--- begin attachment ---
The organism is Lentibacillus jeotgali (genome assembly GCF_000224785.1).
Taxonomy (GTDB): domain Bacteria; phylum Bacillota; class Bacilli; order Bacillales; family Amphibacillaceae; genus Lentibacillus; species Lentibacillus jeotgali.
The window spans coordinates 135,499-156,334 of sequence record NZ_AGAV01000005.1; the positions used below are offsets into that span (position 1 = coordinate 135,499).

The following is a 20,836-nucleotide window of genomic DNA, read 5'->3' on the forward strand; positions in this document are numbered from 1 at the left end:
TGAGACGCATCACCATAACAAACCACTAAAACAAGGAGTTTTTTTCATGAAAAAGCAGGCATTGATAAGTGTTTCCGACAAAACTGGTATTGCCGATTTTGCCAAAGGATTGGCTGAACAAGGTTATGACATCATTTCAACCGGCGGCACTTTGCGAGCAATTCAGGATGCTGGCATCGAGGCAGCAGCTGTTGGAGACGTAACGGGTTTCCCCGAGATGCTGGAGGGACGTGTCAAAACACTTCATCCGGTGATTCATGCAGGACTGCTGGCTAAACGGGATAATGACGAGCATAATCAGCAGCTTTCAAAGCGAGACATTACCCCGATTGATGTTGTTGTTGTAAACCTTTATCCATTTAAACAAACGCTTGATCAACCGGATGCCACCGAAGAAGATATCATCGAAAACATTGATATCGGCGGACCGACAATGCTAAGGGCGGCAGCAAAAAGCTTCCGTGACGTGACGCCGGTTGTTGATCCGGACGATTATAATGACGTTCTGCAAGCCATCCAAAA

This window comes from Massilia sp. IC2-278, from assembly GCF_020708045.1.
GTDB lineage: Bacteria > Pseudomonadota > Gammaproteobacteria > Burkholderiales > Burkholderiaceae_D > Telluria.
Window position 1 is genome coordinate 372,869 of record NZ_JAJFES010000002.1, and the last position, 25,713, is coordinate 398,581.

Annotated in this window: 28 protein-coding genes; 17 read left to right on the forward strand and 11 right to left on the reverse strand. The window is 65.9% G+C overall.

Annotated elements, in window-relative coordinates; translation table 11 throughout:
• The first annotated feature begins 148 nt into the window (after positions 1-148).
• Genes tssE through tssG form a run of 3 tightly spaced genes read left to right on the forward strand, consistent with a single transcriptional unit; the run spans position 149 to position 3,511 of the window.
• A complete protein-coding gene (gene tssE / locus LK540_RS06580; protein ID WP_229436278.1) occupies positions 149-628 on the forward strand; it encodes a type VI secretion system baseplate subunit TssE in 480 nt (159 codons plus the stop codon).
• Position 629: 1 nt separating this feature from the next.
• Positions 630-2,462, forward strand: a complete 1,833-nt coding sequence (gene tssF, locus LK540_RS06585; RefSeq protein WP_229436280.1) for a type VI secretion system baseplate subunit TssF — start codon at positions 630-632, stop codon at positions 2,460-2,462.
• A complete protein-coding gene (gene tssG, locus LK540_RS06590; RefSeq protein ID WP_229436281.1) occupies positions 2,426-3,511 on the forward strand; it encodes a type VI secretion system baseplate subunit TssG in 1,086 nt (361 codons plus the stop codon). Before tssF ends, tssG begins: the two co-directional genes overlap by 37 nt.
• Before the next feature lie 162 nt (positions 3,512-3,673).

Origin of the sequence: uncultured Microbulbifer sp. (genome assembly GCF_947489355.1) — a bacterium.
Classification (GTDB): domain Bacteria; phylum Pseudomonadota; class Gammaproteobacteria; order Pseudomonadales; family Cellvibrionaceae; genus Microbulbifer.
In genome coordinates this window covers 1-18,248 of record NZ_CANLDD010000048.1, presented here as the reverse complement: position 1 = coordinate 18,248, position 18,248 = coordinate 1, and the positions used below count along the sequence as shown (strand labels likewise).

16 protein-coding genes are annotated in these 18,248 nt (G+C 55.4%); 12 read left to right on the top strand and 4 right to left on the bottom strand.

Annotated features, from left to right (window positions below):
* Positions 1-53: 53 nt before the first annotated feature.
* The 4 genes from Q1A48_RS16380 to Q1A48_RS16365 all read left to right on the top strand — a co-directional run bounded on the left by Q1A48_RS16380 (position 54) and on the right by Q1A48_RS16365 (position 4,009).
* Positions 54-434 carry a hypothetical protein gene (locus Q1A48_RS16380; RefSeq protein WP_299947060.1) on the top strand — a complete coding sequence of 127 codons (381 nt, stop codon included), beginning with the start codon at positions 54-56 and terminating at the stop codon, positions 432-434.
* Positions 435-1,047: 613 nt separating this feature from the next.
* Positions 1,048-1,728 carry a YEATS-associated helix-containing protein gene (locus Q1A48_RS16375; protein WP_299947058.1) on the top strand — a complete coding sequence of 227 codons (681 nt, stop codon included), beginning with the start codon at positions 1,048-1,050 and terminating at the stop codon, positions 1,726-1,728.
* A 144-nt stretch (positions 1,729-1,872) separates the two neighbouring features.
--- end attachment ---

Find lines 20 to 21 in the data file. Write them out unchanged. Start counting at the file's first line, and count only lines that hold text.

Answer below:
In genome coordinates this window covers 1-18,248 of record NZ_CANLDD010000048.1, presented here as the reverse complement: position 1 = coordinate 18,248, position 18,248 = coordinate 1, and the positions used below count along the sequence as shown (strand labels likewise).

16 protein-coding genes are annotated in these 18,248 nt (G+C 55.4%); 12 read left to right on the top strand and 4 right to left on the bottom strand.